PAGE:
But I want more space and room in my life for my essential wild self to shine. Hell, I want it to bloom and flourish, grow into a big tangled mass of fresh green growth and burst open that door where I hid it as a child.
I know that my job now as a middle-aged woman is to reclaim my wildness. To allow myself to spread wide and laugh deep. To have space in my life to wander in my studio or write poems that might not make sense to others. It is time to embrace mistakes and oh yes carry a little extra weight around my middle. To allow myself to do something just because I feel an urge and not for some marketable reason.
It is time for me to sing loudly in all areas of my life not just in the shower or while driving down the interstate at 80 miles an hour with the windows down. It is time for me to risk being seen not only to people in my life but more importantly, to myself. I am no longer a small child, ignored and forgotten expect when my mother hated herself so much she needed to yell at someone else.
It is time for me to honor my essential wild self with the same compassion and loving kindness I strive to give to the world. If I really want to be good enough then this is what I need to do.
The hard part is, it is good enough for me but not what I have been taught will make me good enough for others. For me this self-compassion and loving kindness is the hardest thing to do.
I am trying a little every day. So far so good—that door is opening inch by inch.
Here is this week’s Inspiration to Open Your Heart.
Playing with Buddha by Ira Sukrungruang – Love, love, love this essay. It is a well written and engaging personal essay about growing up with imaginary friends but more so it is about seeking connection to something larger than ourselves. It also is about embracing our essential wild self.
Want to Be Happy At Work? Care Less About It by Kelly O’Laughlin- As I wrote about last week, I am tend to be a 120% giver with almost everything I do. I can feel the anxiety rising just thinking about only giving 80%. I have been told by wise smart women that my 80% is probably others 100%. Plus over giving drains me so I can’t embrace my essential wild self.
Lost and Found Photographs by Michael Joseph- Mr. Joseph’s photographs are haunting and tell a story of travelers in America, many of whom I would argue have not lost their wild selves. I don’t think we need to become travelers to embrace our essential wild self.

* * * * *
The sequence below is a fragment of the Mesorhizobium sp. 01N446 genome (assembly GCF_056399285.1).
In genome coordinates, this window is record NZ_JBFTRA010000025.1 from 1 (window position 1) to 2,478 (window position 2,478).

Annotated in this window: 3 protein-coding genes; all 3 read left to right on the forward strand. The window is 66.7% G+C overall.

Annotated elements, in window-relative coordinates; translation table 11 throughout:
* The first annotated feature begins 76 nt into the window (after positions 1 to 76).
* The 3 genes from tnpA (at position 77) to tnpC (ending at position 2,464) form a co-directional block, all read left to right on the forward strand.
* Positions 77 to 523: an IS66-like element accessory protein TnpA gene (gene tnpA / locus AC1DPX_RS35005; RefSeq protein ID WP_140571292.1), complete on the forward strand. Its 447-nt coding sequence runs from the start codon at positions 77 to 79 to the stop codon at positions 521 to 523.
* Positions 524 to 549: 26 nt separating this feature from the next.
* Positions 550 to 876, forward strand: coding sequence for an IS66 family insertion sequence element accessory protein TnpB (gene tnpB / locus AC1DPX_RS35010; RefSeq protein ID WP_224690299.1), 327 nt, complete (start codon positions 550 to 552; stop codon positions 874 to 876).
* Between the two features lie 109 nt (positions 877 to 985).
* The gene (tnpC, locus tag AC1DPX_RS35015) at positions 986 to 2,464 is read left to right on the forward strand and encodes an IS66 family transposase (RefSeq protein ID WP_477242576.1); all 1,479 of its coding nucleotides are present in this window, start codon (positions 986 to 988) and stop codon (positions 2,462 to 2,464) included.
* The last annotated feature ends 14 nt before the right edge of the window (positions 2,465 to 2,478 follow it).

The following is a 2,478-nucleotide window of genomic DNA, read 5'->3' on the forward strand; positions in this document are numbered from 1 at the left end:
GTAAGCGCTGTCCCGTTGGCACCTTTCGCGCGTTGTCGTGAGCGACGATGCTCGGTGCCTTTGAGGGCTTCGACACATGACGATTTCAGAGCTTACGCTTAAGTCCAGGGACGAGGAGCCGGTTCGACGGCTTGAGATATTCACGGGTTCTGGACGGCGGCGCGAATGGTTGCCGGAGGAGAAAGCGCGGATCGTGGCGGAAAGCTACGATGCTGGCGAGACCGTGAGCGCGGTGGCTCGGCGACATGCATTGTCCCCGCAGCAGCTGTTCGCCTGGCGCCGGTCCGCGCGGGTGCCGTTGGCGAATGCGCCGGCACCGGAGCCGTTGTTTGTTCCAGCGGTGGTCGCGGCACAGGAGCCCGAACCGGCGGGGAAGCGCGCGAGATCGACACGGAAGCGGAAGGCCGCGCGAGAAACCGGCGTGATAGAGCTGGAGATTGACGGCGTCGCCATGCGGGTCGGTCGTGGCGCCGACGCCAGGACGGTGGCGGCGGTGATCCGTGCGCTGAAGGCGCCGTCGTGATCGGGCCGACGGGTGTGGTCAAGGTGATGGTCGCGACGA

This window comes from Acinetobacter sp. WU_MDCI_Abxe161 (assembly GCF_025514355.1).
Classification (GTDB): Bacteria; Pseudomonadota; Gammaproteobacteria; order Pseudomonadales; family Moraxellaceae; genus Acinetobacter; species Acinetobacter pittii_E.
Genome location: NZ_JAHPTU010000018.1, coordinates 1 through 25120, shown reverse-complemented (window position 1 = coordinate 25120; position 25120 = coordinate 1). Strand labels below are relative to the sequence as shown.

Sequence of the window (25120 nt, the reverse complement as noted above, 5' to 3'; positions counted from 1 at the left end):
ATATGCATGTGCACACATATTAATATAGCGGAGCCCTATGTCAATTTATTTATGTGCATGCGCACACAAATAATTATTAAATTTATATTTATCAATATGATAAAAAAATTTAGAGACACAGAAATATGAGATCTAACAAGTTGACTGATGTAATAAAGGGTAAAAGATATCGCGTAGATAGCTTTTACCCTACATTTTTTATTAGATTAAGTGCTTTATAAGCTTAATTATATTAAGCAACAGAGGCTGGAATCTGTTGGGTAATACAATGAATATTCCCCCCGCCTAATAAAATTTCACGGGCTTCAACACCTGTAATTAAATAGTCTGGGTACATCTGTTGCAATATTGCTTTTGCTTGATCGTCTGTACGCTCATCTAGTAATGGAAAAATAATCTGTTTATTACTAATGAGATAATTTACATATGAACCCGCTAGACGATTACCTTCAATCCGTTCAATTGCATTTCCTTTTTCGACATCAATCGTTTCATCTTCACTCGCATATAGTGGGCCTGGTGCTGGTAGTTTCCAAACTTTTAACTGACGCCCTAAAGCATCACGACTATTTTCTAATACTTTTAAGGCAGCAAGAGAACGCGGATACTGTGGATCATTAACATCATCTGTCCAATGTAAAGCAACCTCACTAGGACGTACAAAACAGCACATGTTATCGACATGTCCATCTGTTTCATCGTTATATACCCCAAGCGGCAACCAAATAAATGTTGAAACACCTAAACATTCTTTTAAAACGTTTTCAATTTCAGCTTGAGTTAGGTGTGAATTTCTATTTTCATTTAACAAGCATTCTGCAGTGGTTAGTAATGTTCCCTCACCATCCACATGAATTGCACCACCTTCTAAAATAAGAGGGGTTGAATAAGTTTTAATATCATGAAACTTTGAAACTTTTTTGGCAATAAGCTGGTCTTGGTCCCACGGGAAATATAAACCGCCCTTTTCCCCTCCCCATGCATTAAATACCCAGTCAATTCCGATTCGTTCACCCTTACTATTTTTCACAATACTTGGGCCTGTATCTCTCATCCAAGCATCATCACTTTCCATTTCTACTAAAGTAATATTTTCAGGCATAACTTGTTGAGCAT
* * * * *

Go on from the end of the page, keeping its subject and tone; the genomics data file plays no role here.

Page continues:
Abstract Artist Dianna Wooley- Dianna works in encaustic and and wrote this post as part of Deb Smouse’s Summer Love Notes. Her work reminds me of my own abstract painting and drawing which has been calling me again.
Achieve More By Doing Less by Christine Carter- Here is a simple easy to read way to see the myths we often live by, the truths, and what I like best, the turnarounds to living the myths of doing more.
Detroit’s Foreclosure Meltdown– I couldn’t help but share this series of articles by the Detroit News digging into the foreclosure crisis in Detroit. I found myself spending hours reading it on Saturday morning. It is stunning and this really shows the impact of greed and mismanagement. Honestly, what is happening in the neighborhoods of Detroit is heartbreaking, so many people lost and gone. Seriously, how does it make sense for a house that sold for $82,000 in 2002 in a neighborhood with no vacant homes to now appraise for $5,000 and be one of two homes on the block still occupied, the rest of the homes, vacant and stripped. Not sure if it is fixable.
Finally, a printable handout about self-care to hang on your fridge, “Everything is Awful and I’m not okay” Questions to ask before giving up. This is a great check list to help when you feel like the world is pushing in on you and you can’t breathe. Good self-care.
May you embrace your essential wild self in small and big ways this week. ~ Kira
*the photograph is of me in art school and shows a time in my life when I was showing more of my essential wild self. It was taken by a friend of mine whom I can’t remember her name. Sorry.